University of Massachusetts Medical School Information

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University of Massachusetts
Medical School
Endowment$196.4 million (2015) [1]
ChancellorMichael Collins
President Marty Meehan
StudentsMedicine: 518
Biomedical Sciences: 431
Nursing: 212

42°16′37″N 71°45′45″W / 42.276815°N 71.762445°W / 42.276815; -71.762445

42°16′37″N 71°45′45″W / 42.276815°N 71.762445°W / 42.276815; -71.762445
ColorsBlue, white and black             

The University of Massachusetts Medical School (UMMS) is one of five campuses of the University of Massachusetts (UMass) system. It is home to three schools: the School of Medicine, the Graduate School of Biomedical Sciences, and the Graduate School of Nursing, as well as a biomedical research enterprise and a range of public-service initiatives throughout the state. One of the fastest-growing academic health centers in the country,[ citation needed] UMMS is located in Worcester, Massachusetts; other UMass sites are located in Amherst, Boston, Dartmouth and Lowell. UMMS is also known as UMass Worcester.

The school is ranked 5th in primary-care education and 49th in research among the United States 128 medical schools in the 2015 U.S. News & World Report annual guide, "America’s Best Graduate Schools”. During the past four decades UMMS researchers have made advances in a broad range of disease families, from HIV and infectious diseases to cancer, genetic disorders, diabetes and immune disease. UMMS faculty discovered the link between the immune system and type-1 diabetes, found the genetic cause underlying the third-most-common form of the muscular dystrophies, established the fundamental difference between HIV and other retroviruses and co-discovered RNA interference (RNAi) (a naturally occurring gene-silencing process which has become a tool in research focused on such areas as diabetes, HIV/AIDS and cancer).


UMMS was established by an act of the Massachusetts Legislature in 1962 to provide residents of the commonwealth an opportunity to study medicine at an affordable cost and to increase the number of primary-care physicians practicing in the commonwealth's under-served areas. The School of Medicine accepted its first class of 16 students in 1970. Six years later a 371-bed hospital opened on campus; the Graduate School of Biomedical Sciences opened in 1979, and the Graduate School of Nursing opened in 1986.

In 1998 the UMMS system of hospitals and clinics merged with Memorial Health Care to form UMass Memorial Health Care, the largest health-care provider in Central Massachusetts and clinical partner of UMMS.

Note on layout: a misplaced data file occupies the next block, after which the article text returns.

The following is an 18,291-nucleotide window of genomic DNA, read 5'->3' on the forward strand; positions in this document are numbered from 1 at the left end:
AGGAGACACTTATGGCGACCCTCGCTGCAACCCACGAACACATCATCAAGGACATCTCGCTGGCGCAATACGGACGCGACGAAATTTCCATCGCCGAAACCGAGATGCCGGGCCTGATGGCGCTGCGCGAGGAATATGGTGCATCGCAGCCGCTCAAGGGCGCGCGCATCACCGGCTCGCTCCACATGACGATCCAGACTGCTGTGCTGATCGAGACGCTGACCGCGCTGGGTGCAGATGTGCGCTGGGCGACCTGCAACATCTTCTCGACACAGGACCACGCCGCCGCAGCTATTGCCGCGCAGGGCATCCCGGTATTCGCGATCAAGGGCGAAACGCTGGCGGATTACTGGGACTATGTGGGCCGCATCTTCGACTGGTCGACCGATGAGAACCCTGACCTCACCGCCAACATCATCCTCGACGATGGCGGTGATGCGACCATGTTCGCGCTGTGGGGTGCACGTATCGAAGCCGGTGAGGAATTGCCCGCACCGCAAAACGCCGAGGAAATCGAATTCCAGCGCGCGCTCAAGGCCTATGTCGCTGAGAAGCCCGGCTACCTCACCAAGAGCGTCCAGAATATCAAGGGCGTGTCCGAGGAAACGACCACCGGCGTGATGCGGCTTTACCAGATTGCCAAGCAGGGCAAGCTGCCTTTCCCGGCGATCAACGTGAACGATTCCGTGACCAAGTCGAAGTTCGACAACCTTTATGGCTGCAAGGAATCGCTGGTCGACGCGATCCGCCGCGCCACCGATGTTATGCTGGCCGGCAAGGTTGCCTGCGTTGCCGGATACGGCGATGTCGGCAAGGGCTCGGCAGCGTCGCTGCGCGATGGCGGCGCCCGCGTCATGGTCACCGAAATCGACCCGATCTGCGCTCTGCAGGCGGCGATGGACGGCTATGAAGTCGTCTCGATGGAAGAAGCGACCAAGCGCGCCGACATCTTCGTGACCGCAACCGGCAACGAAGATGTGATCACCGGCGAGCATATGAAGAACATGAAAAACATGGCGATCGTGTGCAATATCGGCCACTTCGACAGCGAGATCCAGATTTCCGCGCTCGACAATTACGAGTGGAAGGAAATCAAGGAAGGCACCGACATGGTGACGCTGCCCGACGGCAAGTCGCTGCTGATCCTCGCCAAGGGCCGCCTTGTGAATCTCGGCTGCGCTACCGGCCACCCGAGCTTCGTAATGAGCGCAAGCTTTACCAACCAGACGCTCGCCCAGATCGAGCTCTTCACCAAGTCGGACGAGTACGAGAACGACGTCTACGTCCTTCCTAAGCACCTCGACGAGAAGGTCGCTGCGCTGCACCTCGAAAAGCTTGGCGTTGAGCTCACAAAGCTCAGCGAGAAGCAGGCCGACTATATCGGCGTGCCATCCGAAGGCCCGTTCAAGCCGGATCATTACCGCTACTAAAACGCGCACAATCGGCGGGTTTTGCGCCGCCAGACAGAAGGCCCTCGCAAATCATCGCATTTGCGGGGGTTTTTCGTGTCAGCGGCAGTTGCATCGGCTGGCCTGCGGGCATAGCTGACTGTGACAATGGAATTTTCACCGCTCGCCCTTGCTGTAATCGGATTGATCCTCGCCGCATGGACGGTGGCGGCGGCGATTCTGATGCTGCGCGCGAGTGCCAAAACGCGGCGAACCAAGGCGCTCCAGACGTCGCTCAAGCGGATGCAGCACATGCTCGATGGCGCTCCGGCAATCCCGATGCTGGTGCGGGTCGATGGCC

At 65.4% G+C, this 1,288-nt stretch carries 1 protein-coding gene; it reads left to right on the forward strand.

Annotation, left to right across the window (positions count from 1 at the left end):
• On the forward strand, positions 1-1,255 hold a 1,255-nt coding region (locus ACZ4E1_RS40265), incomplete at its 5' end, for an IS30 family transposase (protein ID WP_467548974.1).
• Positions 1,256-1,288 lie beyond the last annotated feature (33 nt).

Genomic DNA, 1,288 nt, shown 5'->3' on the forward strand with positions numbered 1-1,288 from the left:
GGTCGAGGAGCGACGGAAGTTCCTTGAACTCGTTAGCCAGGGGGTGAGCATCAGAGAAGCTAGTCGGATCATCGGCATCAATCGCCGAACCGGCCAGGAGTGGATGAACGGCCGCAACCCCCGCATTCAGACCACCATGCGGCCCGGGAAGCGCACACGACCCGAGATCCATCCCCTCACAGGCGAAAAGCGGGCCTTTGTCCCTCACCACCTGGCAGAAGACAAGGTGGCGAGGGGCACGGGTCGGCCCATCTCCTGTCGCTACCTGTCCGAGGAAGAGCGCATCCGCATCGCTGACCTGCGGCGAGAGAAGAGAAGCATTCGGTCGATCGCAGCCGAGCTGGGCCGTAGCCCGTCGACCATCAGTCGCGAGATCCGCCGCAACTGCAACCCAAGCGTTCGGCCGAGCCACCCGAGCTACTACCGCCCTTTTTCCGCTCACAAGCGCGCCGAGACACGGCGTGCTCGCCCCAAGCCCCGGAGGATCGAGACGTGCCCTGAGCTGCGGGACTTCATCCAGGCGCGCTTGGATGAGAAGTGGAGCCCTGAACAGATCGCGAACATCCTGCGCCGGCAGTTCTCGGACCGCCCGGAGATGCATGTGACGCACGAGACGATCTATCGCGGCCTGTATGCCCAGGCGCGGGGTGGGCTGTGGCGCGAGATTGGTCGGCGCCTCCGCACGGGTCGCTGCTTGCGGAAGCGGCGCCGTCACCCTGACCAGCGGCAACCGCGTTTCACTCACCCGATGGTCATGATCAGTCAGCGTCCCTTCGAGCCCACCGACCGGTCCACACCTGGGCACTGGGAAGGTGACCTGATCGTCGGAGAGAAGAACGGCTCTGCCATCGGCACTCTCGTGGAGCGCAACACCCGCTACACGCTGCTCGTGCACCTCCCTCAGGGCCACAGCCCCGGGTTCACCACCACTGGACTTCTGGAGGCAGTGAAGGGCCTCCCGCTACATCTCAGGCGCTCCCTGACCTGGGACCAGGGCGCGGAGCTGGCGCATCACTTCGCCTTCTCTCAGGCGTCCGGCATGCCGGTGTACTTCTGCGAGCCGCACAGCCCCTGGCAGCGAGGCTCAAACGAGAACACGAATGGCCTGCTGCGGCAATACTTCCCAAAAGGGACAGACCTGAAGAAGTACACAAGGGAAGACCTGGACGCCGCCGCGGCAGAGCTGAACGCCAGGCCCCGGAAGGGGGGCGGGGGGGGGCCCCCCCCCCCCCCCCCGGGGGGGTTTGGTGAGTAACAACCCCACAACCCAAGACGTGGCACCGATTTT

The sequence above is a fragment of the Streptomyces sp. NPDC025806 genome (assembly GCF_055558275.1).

Worcester Foundation for Biomedical Research

The research mission at UMMS was augmented in 1997 with the acquisition of the financially ailing Worcester Foundation for Biomedical Research, the Shrewsbury, Massachusetts institution where researchers developed the combined oral contraceptive pill during the early 1960s.


School of Medicine

Accredited by the Liaison Committee on Medical Education, the School of Medicine grants the MD degree to its graduates. With the exception of MD/PhD students, degree candidates were formerly required to be Massachusetts residents, a policy which has changed beginning with the entering class of 2017. Approximately 125 students enroll annually, and more than 2,700 students have received medical degrees from UMMS. The School of Medicine has gained a national reputation for its primary-care program and consistently ranks in the top 10 percent of schools in the annual U.S.News & World Report guide, "America’s Best Graduate Schools". SCImago Journal Rank listed the university as No. 74 in the US and No. 248 globally. [2] Over half of each graduating class enters primary-care residencies, a trend underscoring the school's founding mission. In addition, a high number of graduates practice throughout the state.

University rankings
ARWU [4] 62-71 [3]
ARWU [7] 151-200 [5]
U.S. News & World Report [8] 251 [6]

The institution attributes its success in training primary-care physicians, in part, to a curriculum which emphasizes early exposure to community practice (beginning in the first year of medical school). Third-year students are required to complete a clerkship-rotation program, in which they spend six weeks at a time with community-based physicians. The curriculum's learning objectives are targeted at developing the foundational competencies required of all physicians including competency in communication, scientific, and patient- and community-advocacy skills. In 2010, National Resident Matching Program results showed that members of the UMMS class were accepted into some of the most competitive residency programs in the country; 71 percent of graduates entered primary care (including obstetrics and gynecology, internal medicine and pediatrics).

Graduate School of Biomedical Sciences

The Graduate School of Biomedical Sciences (GSBS)is a Ph.D-granting program that trains scientists in a specialty area with a broad background in the basic medical sciences in preparation for conducting research with direct relevance to human disease. According to the GSBS website, the school offers students a multidisciplinary program of study, in which they have freedom of choice in curriculum and in the selection of mentors for their graduate-thesis research. [9] Since the first class of seven students enrolled in 1979, more than 300 students have earned PhDs from the GSBS. The program (which continues to grow as new frontiers in science are explored), is gaining national and international recognition for excellence.

Graduate School of Nursing

Since the opening of the Graduate School of Nursing (GSN) in 1986, more than 600 students have obtained a nursing master's, post-master's or doctoral degree from the school. The GSN prepares professional and advanced practice nurses, nurse scientists and educators as leaders in nursing and health-care delivery to diverse populations through education, research, practice and service (according to the GSN website). [10]